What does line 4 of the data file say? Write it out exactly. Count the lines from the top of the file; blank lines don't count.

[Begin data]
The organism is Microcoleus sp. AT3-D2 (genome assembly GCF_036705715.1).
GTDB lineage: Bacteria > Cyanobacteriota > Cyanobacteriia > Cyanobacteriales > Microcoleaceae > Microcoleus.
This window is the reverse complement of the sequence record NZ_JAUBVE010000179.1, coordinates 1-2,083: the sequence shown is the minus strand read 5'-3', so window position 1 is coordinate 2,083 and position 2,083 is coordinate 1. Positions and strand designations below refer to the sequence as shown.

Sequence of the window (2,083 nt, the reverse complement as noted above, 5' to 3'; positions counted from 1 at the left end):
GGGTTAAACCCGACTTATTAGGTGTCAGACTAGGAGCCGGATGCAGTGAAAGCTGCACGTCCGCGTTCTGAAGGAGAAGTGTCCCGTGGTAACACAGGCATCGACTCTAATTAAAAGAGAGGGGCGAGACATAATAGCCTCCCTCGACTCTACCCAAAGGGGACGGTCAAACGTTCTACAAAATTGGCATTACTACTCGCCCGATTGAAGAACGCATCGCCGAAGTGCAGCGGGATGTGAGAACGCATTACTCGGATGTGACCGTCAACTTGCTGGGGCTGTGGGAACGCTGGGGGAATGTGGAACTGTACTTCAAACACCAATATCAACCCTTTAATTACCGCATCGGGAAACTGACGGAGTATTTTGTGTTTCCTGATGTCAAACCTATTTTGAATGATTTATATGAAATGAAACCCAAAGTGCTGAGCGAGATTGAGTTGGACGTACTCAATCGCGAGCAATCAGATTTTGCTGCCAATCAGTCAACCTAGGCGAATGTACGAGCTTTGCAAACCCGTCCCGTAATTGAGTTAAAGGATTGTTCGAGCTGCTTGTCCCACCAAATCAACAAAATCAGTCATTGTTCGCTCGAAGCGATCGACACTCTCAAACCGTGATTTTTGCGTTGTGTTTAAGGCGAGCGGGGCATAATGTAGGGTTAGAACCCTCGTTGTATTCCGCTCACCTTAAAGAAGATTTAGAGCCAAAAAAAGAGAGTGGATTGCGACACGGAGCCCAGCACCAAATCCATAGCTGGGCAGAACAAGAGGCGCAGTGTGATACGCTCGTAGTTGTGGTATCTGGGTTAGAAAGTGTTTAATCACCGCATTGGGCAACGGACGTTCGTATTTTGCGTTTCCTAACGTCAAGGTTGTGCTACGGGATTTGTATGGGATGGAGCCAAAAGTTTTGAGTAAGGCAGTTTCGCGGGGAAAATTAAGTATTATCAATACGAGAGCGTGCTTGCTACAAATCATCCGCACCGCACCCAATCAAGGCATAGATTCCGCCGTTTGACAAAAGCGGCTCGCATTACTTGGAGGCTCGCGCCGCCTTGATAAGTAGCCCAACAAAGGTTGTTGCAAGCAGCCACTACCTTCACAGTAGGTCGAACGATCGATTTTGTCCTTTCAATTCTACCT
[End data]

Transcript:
Sequence of the window (2,083 nt, the reverse complement as noted above, 5' to 3'; positions counted from 1 at the left end):